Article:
However, it is possible to build a custom GCC that can be used to program the chip. To do that someone has to get the "configuration overlay" from Espressif that they used to generate the processor for the ESP8266. That configuration overlay can then be used to generate a GCC that will work.
http://wiki.linux-xtensa.org/index.php/ ... erlay_File
It would also be helpful if they reworked their library to not call _xtos_set_exception_handler which is a proprietary Tensilica function and not really necessary for them to use.
Maybe some one fluent in Chinese can call them up and explain this to them. Once they understand they might start providing the needed gcc as part of their product offering.
On Sat, Aug 30, 2014 at 5:52 PM, email@example.com <firstname.lastname@example.org> wrote:
> I'm looking for an open source (or redistributable) compiler for the
> Xtensa LX3. There is an SDK available for the chip here -
> http://www.seeedstudio.com/document/pdf ... k_v0.6.zip
> But I can't compile it since I don't have a compiler. I have no
> problem with the wifi support being a binary library, what I want to
> do is add my own application code..
> I've located this page about building compilers.
> http://wiki.linux-xtensa.org/index.php/ ... tributions
> But I haven't been able to work out exactly which compiler I should be
> building so that I can compile this SDK. We want a redistributable
> compiler so that others can also change the application code on the
binutils+gcc is probably the only option here. I looked at the
object files in the SDK archive above and it appears that they
carry undefined references to xtos functions, which, AFAIK
you can get only with libraries from proprietary xtensa toolchain.
I.e. you won't be able to create a complete runnable image
even with properly configured binutils+gcc solely from the files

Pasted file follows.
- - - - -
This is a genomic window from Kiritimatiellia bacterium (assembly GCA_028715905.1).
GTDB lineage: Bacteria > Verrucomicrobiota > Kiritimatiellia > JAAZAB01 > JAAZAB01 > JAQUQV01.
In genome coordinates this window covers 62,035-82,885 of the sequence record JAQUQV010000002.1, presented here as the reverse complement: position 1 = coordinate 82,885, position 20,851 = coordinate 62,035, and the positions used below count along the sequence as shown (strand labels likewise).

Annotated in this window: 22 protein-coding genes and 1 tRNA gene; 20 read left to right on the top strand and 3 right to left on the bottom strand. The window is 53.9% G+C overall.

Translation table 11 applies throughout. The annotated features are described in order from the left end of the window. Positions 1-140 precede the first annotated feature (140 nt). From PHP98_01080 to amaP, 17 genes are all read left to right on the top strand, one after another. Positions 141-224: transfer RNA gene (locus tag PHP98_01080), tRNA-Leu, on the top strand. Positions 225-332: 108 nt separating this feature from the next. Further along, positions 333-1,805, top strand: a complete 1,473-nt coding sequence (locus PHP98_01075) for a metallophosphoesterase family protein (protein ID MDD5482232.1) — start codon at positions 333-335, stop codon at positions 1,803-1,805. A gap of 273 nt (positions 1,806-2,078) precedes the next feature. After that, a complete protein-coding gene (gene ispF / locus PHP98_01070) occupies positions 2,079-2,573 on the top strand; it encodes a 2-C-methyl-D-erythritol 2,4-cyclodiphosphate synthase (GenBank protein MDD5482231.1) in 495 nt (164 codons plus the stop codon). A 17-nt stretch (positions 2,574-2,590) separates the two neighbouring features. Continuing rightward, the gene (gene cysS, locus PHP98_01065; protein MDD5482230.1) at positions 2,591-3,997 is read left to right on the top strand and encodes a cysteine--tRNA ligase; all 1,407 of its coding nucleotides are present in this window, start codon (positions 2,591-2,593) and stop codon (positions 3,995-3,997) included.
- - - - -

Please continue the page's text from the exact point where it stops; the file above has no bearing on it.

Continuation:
in that archive.
> I am trying to work with the chip vendor, Espressif, but there is a
> major language barrier and progress is slow.
They could provide the so called configuration overlay, having that
would allow building binutils that support all instructions available
in the processor and gcc that can employ all of its standard
> From the binaries in the SDK...
> #Xtensa Compiler Version 8.0.1 : udp.c compiled with : -O2 -g3
In addition the object files are little endian. The above information
is not sufficient for building a compiler, because each possible
standard feature of xtensa processor may be controlled independently.
The complete set of files that describe configuration is generated with
the processor itself. Normally to build xtensa binutils+gcc for a given
core one can take the mainline binutils and gcc and replace xtensa
configuration files with ones specific for the processor core. E.g.
buildroot can build such customized toolchain.
In the situation when the exact configuration is unavailable a possible
strategy is to take some configuration with the same endianness and
disable features in it manually. Then gcc won't use the instructions
from the disabled features. See XCHAL_HAVE_* macros in
A small collection of xtensa overlays is available here:
https://github.com/jcmvbkbc/xtensa-tool ... r/overlays